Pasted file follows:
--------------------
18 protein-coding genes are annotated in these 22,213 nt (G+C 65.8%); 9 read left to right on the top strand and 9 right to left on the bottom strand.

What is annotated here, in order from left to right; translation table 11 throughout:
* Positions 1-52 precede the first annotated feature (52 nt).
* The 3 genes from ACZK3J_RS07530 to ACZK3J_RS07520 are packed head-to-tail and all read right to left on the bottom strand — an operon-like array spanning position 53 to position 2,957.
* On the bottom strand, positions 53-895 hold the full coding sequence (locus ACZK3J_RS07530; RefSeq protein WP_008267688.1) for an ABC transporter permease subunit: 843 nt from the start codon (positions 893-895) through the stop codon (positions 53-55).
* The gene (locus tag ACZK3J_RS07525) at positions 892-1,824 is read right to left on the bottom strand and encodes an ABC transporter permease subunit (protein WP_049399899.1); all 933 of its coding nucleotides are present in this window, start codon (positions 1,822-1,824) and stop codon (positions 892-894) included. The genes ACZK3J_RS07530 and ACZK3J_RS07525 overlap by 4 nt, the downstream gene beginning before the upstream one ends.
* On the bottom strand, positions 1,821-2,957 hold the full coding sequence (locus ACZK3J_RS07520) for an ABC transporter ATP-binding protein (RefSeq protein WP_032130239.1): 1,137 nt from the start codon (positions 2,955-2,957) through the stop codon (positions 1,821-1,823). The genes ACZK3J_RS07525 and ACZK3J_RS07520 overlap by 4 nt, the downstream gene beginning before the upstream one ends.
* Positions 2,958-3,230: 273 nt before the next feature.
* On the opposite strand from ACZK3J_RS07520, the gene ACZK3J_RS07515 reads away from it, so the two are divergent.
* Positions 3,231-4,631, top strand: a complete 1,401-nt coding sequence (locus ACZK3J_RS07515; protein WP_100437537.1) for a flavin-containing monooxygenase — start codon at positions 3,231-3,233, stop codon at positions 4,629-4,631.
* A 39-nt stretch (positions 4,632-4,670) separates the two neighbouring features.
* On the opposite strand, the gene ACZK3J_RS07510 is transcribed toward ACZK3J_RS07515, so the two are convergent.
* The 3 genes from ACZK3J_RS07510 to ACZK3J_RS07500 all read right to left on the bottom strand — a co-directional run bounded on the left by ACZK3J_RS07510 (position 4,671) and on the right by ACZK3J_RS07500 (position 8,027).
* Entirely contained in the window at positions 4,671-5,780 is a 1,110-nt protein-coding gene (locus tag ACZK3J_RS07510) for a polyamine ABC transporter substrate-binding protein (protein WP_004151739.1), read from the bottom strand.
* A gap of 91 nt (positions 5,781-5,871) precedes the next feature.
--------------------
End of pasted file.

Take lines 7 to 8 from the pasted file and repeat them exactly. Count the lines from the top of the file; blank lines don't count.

* On the bottom strand, positions 1,821-2,957 hold the full coding sequence (locus ACZK3J_RS07520) for an ABC transporter ATP-binding protein (RefSeq protein WP_032130239.1): 1,137 nt from the start codon (positions 2,955-2,957) through the stop codon (positions 1,821-1,823). The genes ACZK3J_RS07525 and ACZK3J_RS07520 overlap by 4 nt, the downstream gene beginning before the upstream one ends.
* Positions 2,958-3,230: 273 nt before the next feature.